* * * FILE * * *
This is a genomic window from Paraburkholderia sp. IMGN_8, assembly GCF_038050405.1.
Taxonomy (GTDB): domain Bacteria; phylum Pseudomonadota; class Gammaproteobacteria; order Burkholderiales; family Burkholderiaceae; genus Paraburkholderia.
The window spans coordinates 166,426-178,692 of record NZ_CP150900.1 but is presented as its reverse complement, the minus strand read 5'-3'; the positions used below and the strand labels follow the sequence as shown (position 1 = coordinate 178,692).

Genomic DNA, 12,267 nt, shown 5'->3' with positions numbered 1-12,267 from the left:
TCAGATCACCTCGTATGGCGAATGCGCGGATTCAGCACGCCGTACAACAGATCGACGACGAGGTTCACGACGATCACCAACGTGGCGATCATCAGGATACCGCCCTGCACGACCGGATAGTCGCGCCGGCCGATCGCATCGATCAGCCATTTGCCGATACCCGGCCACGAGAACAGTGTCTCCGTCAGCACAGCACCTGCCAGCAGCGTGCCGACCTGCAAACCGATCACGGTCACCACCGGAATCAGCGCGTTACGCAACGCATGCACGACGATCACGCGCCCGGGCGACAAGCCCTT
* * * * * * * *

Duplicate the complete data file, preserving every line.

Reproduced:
This is a genomic window from Paraburkholderia sp. IMGN_8, assembly GCF_038050405.1.
Taxonomy (GTDB): domain Bacteria; phylum Pseudomonadota; class Gammaproteobacteria; order Burkholderiales; family Burkholderiaceae; genus Paraburkholderia.
The window spans coordinates 166,426-178,692 of record NZ_CP150900.1 but is presented as its reverse complement, the minus strand read 5'-3'; the positions used below and the strand labels follow the sequence as shown (position 1 = coordinate 178,692).

Genomic DNA, 12,267 nt, shown 5'->3' with positions numbered 1-12,267 from the left:
TCAGATCACCTCGTATGGCGAATGCGCGGATTCAGCACGCCGTACAACAGATCGACGACGAGGTTCACGACGATCACCAACGTGGCGATCATCAGGATACCGCCCTGCACGACCGGATAGTCGCGCCGGCCGATCGCATCGATCAGCCATTTGCCGATACCCGGCCACGAGAACAGTGTCTCCGTCAGCACAGCACCTGCCAGCAGCGTGCCGACCTGCAAACCGATCACGGTCACCACCGGAATCAGCGCGTTACGCAACGCATGCACGACGATCACGCGCCCGGGCGACAAGCCCTT